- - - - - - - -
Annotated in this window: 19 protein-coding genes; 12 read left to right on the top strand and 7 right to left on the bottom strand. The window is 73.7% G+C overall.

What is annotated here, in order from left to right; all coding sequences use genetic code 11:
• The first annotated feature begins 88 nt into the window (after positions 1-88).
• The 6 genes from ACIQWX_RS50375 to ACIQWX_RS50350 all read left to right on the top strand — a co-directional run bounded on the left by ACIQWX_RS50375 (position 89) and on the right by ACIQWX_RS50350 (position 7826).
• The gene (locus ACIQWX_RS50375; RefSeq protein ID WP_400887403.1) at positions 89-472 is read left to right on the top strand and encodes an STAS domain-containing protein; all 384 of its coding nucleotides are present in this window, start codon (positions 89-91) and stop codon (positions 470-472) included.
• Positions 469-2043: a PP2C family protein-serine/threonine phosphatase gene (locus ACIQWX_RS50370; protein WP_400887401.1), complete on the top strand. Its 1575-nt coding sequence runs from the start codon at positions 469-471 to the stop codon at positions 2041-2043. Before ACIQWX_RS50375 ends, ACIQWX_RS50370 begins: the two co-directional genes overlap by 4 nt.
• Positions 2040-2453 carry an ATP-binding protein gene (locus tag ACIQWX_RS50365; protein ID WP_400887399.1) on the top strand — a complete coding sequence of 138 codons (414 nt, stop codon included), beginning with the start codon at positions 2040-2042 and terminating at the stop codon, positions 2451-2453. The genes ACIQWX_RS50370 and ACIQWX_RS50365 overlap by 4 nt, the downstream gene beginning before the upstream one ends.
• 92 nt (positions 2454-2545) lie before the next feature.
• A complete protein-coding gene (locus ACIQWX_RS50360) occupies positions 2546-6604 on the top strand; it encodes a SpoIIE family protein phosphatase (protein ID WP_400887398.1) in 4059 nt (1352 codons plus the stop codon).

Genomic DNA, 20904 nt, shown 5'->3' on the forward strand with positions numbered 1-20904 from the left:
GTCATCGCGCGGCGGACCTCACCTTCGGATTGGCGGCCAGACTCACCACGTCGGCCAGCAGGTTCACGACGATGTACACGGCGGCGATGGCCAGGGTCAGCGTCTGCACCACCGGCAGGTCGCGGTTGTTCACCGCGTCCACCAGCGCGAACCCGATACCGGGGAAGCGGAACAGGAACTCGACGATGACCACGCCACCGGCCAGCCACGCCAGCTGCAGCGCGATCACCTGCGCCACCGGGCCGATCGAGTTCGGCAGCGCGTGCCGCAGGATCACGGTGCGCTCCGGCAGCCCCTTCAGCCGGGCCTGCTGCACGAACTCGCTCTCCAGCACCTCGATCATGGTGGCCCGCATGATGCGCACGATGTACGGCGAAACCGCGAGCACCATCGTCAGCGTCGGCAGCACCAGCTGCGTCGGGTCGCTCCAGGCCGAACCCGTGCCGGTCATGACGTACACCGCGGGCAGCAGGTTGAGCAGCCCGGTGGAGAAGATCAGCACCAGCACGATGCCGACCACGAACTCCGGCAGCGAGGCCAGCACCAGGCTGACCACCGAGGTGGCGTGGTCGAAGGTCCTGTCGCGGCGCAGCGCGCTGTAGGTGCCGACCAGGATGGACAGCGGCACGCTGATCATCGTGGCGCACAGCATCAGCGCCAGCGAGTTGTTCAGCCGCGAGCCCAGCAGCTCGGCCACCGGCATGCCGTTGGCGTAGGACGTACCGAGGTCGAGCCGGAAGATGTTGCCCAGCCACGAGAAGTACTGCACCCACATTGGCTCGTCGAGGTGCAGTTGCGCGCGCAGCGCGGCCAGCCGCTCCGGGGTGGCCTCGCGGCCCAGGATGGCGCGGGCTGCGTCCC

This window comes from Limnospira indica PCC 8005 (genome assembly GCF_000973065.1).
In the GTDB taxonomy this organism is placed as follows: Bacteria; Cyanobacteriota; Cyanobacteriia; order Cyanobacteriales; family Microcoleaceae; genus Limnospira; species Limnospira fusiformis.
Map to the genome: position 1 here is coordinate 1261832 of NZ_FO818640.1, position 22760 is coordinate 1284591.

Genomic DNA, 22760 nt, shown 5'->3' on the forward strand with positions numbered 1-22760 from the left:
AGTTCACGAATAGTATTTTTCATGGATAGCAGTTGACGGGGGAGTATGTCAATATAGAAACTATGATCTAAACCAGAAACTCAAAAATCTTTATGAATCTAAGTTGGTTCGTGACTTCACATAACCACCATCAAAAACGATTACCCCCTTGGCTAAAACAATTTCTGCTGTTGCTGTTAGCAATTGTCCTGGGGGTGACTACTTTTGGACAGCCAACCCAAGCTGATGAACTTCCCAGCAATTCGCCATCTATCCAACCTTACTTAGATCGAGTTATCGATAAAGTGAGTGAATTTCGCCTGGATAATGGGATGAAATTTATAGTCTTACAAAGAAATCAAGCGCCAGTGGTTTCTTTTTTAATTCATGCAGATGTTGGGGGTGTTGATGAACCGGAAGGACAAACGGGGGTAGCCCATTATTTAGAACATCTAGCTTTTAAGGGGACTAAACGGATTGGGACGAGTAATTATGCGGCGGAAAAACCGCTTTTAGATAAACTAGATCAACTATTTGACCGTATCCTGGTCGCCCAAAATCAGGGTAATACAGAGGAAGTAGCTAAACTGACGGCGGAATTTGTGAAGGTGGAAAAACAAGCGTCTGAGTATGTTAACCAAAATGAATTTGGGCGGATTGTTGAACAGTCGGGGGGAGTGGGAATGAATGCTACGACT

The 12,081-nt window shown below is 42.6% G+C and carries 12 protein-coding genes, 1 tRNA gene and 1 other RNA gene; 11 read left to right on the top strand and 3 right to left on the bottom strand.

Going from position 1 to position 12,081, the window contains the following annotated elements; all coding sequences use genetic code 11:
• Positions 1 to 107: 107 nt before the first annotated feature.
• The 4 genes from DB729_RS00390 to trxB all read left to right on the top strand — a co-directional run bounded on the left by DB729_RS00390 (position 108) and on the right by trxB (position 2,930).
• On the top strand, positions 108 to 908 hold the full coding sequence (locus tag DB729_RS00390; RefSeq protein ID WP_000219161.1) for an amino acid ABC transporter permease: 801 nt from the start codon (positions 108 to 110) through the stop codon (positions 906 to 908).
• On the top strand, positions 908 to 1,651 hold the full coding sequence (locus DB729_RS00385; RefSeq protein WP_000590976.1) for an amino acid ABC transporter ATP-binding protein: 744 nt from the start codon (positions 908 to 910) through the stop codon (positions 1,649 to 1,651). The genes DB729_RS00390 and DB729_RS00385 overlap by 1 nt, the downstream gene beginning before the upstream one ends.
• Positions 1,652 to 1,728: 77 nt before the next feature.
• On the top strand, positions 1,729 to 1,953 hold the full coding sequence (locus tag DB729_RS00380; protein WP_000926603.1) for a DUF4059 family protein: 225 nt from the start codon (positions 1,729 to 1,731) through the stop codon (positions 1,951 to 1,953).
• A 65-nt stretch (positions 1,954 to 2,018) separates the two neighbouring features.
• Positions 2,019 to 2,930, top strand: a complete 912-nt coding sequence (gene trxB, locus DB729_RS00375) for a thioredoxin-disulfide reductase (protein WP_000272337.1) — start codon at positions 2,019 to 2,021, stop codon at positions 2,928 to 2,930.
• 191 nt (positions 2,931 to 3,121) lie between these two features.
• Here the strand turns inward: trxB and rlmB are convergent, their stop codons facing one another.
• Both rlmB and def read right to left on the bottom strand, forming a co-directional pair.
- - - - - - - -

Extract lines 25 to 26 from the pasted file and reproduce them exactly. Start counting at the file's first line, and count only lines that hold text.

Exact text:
• A 65-nt stretch (positions 1,954 to 2,018) separates the two neighbouring features.
• Positions 2,019 to 2,930, top strand: a complete 912-nt coding sequence (gene trxB, locus DB729_RS00375) for a thioredoxin-disulfide reductase (protein WP_000272337.1) — start codon at positions 2,019 to 2,021, stop codon at positions 2,928 to 2,930.